Article by ExtraHop senior security director Barbara Kay
Australian organisations, across both public and private sectors, have endured lower profile but equally disruptive ransomware assaults in recent times.
Signs suggest these will continue in 2019 and beyond.
Verizon’s Data Breach Investigations Report 2018 showed ransomware comprised 39% of all malware attacks.
Their prevalence has business spooked – 89% of survey respondents indicated they were somewhat concerned about ransomware, according to the Oracle and KPMG Cloud Threat Report 2019.
Speed and effectiveness are part of the reason for ransomware’s ongoing appeal to the unscrupulous.
Victims can be targeted and shaken down in a short space of time and often relatively easily.
Ransomware attacks don’t just remain prevalent; those which succeed are becoming far more damaging than once they were, courtesy of the fact hackers have switched their focus from endpoints to critical enterprise systems.
While the temporary loss of a single user device or several may be annoying and inconvenient, having a file server or database encrypted can cripple an enterprise, in a matter of days, or even hours.
Faced with a choice between significant economic loss and opening the chequebook, many businesses find themselves forced to choose the latter option.
Staying a step ahead of high-tech hijackers is a perennial challenge for cybersecurity professionals.
It’s well-nigh impossible for organisations that concentrate their efforts primarily on protecting the perimeter.
When they succeed in slipping through, ransomware gangs can wreak maximum havoc in a couple of blinks of the eye, unless there’s a lightning fast detection and containment solution in place.
‘Think different’ was the slogan adopted by Apple as its ascension to the top of the tech tree began gathering pace in the late nineties.
That’s just what Australian organisations need to do if they hope to successfully repel ransomware attacks in 2019.
When a campaign is successful, attackers use automation to vary and implement it against more targets.
Through toolkits, they can make the code used for each individual attack different, in order to bypass standard antivirus and rule-based detections.
Because unusual behaviour within the network can be difficult to detect using traditional tools, security staff may clock some of the signs of a ransomware infiltration – scanning behaviour or ‘data staging’ from a server to a host – but be unable to assemble the full sequence in time to respond and neutralise the threat.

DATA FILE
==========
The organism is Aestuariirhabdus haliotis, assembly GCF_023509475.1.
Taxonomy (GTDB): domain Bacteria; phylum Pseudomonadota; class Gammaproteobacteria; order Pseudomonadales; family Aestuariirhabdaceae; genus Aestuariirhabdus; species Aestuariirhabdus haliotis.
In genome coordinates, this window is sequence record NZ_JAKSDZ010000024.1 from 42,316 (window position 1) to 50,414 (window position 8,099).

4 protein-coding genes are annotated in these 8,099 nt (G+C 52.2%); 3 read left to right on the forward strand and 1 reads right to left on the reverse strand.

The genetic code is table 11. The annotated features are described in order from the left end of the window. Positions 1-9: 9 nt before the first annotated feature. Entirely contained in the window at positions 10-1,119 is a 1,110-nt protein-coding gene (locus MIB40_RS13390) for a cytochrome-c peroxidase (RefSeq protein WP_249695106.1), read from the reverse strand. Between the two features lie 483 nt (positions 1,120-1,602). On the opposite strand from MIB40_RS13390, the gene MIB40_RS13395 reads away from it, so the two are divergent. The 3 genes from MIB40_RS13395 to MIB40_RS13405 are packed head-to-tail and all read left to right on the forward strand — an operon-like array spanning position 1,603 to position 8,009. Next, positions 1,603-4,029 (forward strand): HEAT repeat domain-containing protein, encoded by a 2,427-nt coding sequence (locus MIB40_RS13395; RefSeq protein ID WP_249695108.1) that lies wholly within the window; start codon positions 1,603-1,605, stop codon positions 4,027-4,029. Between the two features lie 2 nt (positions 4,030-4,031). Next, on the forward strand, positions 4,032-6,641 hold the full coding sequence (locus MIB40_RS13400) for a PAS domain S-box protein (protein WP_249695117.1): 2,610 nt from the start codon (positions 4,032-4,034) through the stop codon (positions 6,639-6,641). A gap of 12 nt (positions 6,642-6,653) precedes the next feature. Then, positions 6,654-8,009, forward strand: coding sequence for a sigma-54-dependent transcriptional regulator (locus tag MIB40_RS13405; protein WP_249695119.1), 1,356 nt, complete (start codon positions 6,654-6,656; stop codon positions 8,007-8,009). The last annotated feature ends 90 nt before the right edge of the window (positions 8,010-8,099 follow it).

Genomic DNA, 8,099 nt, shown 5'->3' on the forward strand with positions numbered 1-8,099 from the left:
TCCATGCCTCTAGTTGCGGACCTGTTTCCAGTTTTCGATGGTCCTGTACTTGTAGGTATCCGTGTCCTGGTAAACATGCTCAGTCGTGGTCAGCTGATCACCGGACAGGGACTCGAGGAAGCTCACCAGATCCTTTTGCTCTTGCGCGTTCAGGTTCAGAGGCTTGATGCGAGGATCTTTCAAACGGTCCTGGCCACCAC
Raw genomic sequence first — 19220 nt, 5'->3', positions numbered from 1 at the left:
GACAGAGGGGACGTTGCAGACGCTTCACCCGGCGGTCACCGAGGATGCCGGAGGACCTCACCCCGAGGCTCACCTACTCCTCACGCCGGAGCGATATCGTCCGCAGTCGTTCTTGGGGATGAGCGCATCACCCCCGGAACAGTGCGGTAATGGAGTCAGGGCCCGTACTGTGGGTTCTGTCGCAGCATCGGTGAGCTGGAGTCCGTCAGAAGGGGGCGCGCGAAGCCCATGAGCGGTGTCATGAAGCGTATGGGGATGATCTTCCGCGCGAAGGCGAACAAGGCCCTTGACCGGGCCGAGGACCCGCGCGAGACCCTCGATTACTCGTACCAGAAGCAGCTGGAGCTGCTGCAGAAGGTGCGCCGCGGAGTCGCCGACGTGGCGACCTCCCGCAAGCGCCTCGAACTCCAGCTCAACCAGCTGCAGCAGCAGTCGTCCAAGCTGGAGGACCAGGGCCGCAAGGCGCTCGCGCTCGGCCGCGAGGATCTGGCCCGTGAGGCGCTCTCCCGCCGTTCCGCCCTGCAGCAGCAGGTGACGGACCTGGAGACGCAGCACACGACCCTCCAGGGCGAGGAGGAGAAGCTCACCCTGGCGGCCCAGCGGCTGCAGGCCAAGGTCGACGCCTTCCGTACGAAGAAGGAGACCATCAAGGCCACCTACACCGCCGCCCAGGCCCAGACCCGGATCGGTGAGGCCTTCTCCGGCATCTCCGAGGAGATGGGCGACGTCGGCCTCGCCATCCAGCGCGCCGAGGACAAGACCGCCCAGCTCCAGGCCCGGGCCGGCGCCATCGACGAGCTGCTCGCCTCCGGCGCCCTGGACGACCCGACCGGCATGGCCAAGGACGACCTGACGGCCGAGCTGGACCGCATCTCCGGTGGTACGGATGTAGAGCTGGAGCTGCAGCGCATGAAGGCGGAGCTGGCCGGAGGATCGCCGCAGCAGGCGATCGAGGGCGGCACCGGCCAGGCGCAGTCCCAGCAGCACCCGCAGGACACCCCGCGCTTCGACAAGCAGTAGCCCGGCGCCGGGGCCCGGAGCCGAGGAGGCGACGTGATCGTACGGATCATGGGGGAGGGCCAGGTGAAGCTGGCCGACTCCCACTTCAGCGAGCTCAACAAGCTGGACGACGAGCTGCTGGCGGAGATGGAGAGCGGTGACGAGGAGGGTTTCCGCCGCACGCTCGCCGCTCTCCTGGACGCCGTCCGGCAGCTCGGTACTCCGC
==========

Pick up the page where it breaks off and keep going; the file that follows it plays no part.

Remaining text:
Effective detection relies on dynamic behavioural profiling of the internal network attack activities – not dependence on a definitive rule or signature or endpoint monitoring. Network-based behavioural analysis is essential if organisations are to detect and respond to malicious activity during the late stages of attack – those critical minutes while encryption is taking place.
Reducing the risk of falling victim to a ransomware attack calls for a holistic security strategy.
In addition to keeping pace with emerging tools and technologies, implementing and maintaining common sense protection measures can help enterprises ensure they’re not prime targets for opportunistic infiltrators.
These measures should include:
Ransomware attacks remain an immediate and very real threat to business continuity and viability.
Perpetrators are as resourceful and agile as ever they were and, for Australian organisations whose cybersecurity strategies haven’t evolved apace, successfully repelling an attack seems an optimistic and unlikely proposition.
Of course, ransomware is just one aspect of an overall security program.
With the pressure to perform, many businesses need to commingle security and other business goals and resources for efficient operation.
While improving resilience against attacks that break through perimeter defences, investing in enhanced behavioural protection for mission-critical systems can also pay rich dividends for enterprises worried about business continuity and data integrity.